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Tel Aviv University
Tel Aviv University
Shay Asperil

TEL AVIV — A record number of undergraduate students will get their degrees this year. But what awaits them isn't pretty: job insecurity, bosses who are indifferent to what they studied, a shortage of jobs that match their education and talents, and big debts accumulated during their years at university. All of this suggests that perhaps we should rethink the conventional wisdom that a bachelor’s degree is necessary to get ahead in life.

There are nearly 300,000 students registered in Israel’s higher education institutions. Some (medical and architecture students, for example) have no other choice because the profession they’ve chosen requires a degree. But most students aren’t studying for a specific profession, but just to get a degree so they can say they have one.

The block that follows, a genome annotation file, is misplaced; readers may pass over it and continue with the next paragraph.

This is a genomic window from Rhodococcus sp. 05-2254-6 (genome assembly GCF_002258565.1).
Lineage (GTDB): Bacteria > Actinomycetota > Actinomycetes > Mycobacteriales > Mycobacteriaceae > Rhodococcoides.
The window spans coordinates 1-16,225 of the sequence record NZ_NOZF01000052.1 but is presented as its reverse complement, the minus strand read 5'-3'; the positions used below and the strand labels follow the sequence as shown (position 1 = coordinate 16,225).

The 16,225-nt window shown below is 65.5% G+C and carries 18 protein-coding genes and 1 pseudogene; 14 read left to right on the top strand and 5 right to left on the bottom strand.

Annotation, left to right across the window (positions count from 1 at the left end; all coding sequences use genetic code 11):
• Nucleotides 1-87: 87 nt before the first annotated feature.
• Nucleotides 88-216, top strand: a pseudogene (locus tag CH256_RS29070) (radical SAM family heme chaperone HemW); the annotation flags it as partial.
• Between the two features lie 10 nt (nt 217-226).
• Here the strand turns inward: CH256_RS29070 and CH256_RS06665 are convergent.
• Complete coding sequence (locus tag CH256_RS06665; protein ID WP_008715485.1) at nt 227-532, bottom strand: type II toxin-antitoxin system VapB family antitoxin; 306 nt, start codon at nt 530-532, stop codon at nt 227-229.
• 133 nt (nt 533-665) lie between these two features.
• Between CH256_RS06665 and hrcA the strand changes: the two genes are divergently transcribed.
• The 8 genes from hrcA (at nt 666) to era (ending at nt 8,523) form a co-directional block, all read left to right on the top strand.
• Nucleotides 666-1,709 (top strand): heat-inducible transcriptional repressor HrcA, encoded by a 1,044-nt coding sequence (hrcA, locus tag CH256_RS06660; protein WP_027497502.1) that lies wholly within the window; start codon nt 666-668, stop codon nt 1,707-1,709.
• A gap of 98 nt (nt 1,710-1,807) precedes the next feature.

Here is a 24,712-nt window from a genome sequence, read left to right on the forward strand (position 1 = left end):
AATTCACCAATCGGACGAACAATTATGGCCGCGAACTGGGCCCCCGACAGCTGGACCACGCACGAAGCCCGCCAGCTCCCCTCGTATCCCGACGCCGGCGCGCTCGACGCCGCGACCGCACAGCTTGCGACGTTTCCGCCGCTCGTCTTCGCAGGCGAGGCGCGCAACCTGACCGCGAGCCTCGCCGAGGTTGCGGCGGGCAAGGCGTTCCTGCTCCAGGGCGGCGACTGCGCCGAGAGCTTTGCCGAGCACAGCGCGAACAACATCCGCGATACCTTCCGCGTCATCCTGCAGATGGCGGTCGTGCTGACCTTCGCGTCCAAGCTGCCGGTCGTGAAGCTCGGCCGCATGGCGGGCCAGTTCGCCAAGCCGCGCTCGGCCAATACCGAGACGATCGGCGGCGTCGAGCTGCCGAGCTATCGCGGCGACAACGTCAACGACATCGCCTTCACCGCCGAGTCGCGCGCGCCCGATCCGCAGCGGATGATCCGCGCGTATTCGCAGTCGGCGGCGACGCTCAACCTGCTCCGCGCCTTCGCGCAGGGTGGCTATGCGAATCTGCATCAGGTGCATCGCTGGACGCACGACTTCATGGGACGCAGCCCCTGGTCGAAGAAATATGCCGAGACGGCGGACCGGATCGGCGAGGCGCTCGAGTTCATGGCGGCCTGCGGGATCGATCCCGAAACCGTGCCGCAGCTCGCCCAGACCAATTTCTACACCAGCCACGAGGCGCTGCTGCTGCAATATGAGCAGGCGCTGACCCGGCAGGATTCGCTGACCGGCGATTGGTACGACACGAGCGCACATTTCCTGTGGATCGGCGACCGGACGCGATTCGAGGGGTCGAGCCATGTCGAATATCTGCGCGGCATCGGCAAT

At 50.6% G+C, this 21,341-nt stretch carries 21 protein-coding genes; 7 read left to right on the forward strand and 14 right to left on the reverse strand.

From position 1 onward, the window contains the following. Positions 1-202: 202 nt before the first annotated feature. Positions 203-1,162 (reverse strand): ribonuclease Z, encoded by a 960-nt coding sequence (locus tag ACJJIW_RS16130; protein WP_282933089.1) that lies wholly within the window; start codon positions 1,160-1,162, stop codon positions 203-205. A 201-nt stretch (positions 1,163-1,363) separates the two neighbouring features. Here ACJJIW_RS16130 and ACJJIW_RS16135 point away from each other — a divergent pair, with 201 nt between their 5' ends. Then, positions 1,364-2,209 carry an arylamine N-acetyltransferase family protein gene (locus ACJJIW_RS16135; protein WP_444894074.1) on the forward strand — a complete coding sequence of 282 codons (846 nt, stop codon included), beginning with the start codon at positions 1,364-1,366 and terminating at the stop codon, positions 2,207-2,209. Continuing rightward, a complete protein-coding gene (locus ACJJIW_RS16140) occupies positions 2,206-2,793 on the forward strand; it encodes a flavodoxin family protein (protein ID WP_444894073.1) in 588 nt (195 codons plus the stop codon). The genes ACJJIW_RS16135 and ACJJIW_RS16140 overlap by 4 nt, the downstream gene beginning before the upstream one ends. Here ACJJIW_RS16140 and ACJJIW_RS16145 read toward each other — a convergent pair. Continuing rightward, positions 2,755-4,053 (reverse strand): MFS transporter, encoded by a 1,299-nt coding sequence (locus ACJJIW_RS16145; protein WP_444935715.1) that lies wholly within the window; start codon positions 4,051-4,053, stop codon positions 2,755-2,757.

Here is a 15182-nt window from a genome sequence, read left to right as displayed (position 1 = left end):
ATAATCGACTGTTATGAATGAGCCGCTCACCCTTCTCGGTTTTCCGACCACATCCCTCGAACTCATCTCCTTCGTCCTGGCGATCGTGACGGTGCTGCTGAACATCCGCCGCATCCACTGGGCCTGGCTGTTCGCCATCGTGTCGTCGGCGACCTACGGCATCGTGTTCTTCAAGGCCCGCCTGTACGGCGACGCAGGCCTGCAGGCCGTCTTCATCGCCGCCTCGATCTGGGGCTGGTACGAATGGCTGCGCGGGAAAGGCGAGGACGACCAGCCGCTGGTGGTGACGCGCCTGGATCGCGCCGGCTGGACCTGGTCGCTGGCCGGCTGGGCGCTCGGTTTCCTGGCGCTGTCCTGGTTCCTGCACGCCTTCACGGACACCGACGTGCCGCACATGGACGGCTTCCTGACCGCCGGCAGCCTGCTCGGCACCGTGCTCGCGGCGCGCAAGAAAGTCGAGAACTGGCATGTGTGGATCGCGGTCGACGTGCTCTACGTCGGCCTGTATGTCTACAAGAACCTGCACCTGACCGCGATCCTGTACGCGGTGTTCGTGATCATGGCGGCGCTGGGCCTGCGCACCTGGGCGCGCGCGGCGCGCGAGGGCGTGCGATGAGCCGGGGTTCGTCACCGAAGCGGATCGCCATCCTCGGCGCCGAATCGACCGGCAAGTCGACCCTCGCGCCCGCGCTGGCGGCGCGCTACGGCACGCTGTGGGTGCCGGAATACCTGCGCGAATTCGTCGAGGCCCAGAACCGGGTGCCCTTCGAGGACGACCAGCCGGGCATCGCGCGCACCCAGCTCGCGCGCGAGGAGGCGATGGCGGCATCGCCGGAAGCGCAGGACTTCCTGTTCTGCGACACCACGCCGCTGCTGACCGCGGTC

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Lisa Berdet, Lila Paulou, Anne-Sophie Goninet and Bertrand Hauger

👋 Sveiki!*

Welcome to Thursday, where more Ukrainian soldiers surrender in Mariupol, Sri Lanka defaults on its debt,and George W. Bush offers an epic geopolitical gaffe. Meanwhile, Lili Bai in Chinese-language digital media The Initium looks at what’s driving the current “expat exodus” at play in Shanghai.

[*Latvian]

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